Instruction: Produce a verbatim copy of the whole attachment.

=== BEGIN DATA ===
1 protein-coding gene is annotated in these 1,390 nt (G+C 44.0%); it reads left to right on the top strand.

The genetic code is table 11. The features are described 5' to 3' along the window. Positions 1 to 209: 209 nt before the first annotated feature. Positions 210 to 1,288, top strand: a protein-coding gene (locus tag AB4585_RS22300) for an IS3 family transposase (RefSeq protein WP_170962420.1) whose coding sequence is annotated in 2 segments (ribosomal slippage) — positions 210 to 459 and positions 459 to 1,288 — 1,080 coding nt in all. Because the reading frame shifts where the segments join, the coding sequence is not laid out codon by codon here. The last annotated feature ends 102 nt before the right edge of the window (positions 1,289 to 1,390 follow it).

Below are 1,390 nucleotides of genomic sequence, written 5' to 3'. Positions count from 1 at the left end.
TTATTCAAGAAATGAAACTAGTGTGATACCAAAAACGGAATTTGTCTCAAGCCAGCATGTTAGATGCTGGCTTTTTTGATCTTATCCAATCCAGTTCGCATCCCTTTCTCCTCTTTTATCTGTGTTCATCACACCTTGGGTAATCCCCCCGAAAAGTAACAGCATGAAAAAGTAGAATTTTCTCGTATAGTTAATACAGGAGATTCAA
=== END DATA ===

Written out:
1 protein-coding gene is annotated in these 1,390 nt (G+C 44.0%); it reads left to right on the top strand.

The genetic code is table 11. The features are described 5' to 3' along the window. Positions 1 to 209: 209 nt before the first annotated feature. Positions 210 to 1,288, top strand: a protein-coding gene (locus tag AB4585_RS22300) for an IS3 family transposase (RefSeq protein WP_170962420.1) whose coding sequence is annotated in 2 segments (ribosomal slippage) — positions 210 to 459 and positions 459 to 1,288 — 1,080 coding nt in all. Because the reading frame shifts where the segments join, the coding sequence is not laid out codon by codon here. The last annotated feature ends 102 nt before the right edge of the window (positions 1,289 to 1,390 follow it).

Below are 1,390 nucleotides of genomic sequence, written 5' to 3'. Positions count from 1 at the left end.
TTATTCAAGAAATGAAACTAGTGTGATACCAAAAACGGAATTTGTCTCAAGCCAGCATGTTAGATGCTGGCTTTTTTGATCTTATCCAATCCAGTTCGCATCCCTTTCTCCTCTTTTATCTGTGTTCATCACACCTTGGGTAATCCCCCCGAAAAGTAACAGCATGAAAAAGTAGAATTTTCTCGTATAGTTAATACAGGAGATTCAA